Results from our """"""""Quality of Death: Ethnic and Psychosocial Influences"""""""" [""""""""Coping with Cancer"""""""" (CwC)] study demonstrate that at the end-of-life (EOL) black, compared with white, cancer patients receive more intensive, expensive, non-curative care (e.g., higher rates of ICU stays, ventilation, and resuscitation). We find that intensive care does not prolong life, but does impair quality of life. CwC results also reveal that black, compared to white, advanced cancer patients are less likely to consider themselves terminally ill, are more likely to prefer life-prolonging treatments, and are less likely to engage in advance care planning. In the full CwC sample, EOL discussions with physicians are associated with greater patient acceptance of terminal illness, a preference for comfort care over life-extension, fewer life-prolonging procedures, more palliative care, and receipt of care consistent with patient wishes. However, among black CwC patients, EOL discussions are not associated with greater acceptance of terminal illness, EOL care received, or EOL care consistent with patient wishes. This raises the question of how communication between oncology providers and patients may differ by whether the patient is black or white, and how these differences contribute to disparities in EOL care. For this CwC renewal, we apply the Structural Influence Model of Health Communication to determine how EOL communication processes (e.g., oncology provider's prognostic disclosure) vary depending on whether the patient is black or white. It posits that the effects of communication processes on the achievement of communication goals (e.g., acceptance of illness) will be weaker for black compared with white patients. Likewise, it posits that the effects of communication goals on EOL outcomes (i.e., intensive/palliative care received, receipt of care consistent with patient preferences, and quality of life) will be weaker in black compared with white patients. We propose to enroll 400 advanced cancer patients (200 black and 200 white patients) with a less than 6 month life-expectancy. Patients and their primary family/friend caregiver will be recruited from sites in Boston (MA), Dallas (TX), and Richmond (VA). At baseline, enrolled patients will complete a brief pre-clinic visit survey. The clinic visit will be audio-taped and patients, caregivers and the patient's primary oncology provider will be interviewed after the visit. Patients will be interviewed before and after their clinic visit one month later. That clinic visit will also be audio-taped. Medical care received in the last month of life will be documented via chart extraction. The caregiver interviewed at baseline will be interviewed one month post-loss about the health care the patient received in the final month and about the patient's mental and physical status in the last week of life. Results will indicate which communication processes and communication goals are promising targets for interventions to reduce black-white disparities in EOL care and improve quality of life for all cancer patients.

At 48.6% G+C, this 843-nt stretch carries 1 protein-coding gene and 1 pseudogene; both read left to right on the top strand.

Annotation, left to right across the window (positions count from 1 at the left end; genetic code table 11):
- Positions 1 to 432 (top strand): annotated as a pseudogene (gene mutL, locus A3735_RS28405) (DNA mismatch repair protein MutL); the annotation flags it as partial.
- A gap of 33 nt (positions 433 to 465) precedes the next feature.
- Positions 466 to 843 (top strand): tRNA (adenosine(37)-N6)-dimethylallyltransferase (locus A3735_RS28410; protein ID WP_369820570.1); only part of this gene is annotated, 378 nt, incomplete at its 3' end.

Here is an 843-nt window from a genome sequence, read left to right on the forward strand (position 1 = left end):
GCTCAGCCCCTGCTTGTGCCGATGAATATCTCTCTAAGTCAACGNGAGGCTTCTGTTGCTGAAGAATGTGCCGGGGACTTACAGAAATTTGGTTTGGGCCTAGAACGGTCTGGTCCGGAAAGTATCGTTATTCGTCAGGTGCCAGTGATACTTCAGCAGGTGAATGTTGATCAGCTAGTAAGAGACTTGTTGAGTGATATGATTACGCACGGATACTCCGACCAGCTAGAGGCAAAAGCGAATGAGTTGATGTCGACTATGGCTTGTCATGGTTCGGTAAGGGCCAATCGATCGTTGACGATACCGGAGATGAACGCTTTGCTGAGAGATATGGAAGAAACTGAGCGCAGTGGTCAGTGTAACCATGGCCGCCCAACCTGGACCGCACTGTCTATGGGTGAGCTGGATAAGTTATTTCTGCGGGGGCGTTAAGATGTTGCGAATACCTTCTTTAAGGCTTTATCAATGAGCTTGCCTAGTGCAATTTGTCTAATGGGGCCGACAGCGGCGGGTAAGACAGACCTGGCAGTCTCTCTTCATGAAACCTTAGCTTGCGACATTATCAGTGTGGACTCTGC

The disproportionately high rates of intensive, non-curative, burdensome care received by black relative to white advanced cancer patients at the end of life (EOL) has been recognized as a serious public health concern. This study will examine how EOL communications between advanced cancer patients, caregivers, and oncology providers contribute to black-white differences in: a) acceptance of terminal illness, b) knowledge of risks/benefits EOL treatment outcomes, and c) advance care planning, and how these communication goals affect the rates at which patients receive: a) intensive, life-prolonging care b) palliative care, c) care consistent with patient preferences, and d) the patient's quality of life at the EOL. Results will inform the development of interventions to promote the cultural-competence of EOL communications to enhance informed decision-making, promote patient quality of life, and reduce disparities in EOL care.
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